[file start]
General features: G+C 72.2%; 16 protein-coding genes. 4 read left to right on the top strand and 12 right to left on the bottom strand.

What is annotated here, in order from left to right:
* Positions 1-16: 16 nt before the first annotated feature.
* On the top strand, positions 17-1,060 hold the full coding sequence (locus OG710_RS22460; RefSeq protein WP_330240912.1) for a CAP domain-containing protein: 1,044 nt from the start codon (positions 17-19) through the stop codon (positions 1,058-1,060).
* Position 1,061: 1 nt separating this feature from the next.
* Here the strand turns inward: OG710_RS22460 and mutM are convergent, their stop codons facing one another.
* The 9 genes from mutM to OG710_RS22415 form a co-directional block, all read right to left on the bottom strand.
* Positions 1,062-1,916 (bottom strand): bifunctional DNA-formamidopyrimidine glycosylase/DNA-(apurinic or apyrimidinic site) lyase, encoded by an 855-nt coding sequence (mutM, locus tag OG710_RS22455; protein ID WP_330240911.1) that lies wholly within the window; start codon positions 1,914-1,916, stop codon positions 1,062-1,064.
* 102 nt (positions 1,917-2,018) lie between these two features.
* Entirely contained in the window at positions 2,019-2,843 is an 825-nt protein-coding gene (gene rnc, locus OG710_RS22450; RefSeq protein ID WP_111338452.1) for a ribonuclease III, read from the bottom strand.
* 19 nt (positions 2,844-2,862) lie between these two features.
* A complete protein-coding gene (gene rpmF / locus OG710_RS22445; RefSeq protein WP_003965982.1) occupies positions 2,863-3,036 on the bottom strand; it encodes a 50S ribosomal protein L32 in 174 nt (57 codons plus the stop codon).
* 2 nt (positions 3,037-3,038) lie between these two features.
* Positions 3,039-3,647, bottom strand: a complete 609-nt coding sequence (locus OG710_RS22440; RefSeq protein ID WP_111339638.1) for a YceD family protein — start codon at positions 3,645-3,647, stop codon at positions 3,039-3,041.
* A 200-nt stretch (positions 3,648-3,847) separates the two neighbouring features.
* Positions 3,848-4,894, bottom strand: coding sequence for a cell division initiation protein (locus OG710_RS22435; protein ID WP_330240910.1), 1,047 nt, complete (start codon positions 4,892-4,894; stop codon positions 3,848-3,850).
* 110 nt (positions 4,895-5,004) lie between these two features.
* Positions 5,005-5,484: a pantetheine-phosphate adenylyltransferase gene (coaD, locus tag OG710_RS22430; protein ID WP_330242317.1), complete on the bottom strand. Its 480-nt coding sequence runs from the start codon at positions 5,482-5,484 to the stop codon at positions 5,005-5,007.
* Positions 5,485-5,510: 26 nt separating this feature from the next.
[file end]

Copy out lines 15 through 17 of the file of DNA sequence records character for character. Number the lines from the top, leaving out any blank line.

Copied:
* A 200-nt stretch (positions 3,648-3,847) separates the two neighbouring features.
* Positions 3,848-4,894, bottom strand: coding sequence for a cell division initiation protein (locus OG710_RS22435; protein ID WP_330240910.1), 1,047 nt, complete (start codon positions 4,892-4,894; stop codon positions 3,848-3,850).
* 110 nt (positions 4,895-5,004) lie between these two features.